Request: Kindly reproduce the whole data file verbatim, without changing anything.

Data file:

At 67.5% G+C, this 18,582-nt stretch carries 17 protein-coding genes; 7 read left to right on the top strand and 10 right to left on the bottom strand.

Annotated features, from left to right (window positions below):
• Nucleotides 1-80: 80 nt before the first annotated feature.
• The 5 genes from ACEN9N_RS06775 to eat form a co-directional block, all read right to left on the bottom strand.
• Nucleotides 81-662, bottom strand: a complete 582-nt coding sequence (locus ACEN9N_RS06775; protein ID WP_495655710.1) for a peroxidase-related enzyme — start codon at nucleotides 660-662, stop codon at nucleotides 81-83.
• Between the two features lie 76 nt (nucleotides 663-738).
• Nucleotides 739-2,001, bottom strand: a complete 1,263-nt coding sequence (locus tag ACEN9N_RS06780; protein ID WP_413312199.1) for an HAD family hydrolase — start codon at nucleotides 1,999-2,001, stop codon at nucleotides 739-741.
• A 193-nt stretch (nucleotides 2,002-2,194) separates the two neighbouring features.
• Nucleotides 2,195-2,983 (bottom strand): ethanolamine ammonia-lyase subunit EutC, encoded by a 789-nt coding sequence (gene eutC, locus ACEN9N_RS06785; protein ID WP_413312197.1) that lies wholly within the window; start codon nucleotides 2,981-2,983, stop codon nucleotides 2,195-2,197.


At 67.5% G+C, this 18,582-nt stretch carries 17 protein-coding genes; 7 read left to right on the top strand and 10 right to left on the bottom strand.

Annotated features, from left to right (window positions below):
• Nucleotides 1-80: 80 nt before the first annotated feature.
• The 5 genes from ACEN9N_RS06775 to eat form a co-directional block, all read right to left on the bottom strand.
• Nucleotides 81-662, bottom strand: a complete 582-nt coding sequence (locus ACEN9N_RS06775; protein ID WP_495655710.1) for a peroxidase-related enzyme — start codon at nucleotides 660-662, stop codon at nucleotides 81-83.
• Between the two features lie 76 nt (nucleotides 663-738).
• Nucleotides 739-2,001, bottom strand: a complete 1,263-nt coding sequence (locus tag ACEN9N_RS06780; protein ID WP_413312199.1) for an HAD family hydrolase — start codon at nucleotides 1,999-2,001, stop codon at nucleotides 739-741.
• A 193-nt stretch (nucleotides 2,002-2,194) separates the two neighbouring features.
• Nucleotides 2,195-2,983 (bottom strand): ethanolamine ammonia-lyase subunit EutC, encoded by a 789-nt coding sequence (gene eutC, locus ACEN9N_RS06785; protein ID WP_413312197.1) that lies wholly within the window; start codon nucleotides 2,981-2,983, stop codon nucleotides 2,195-2,197.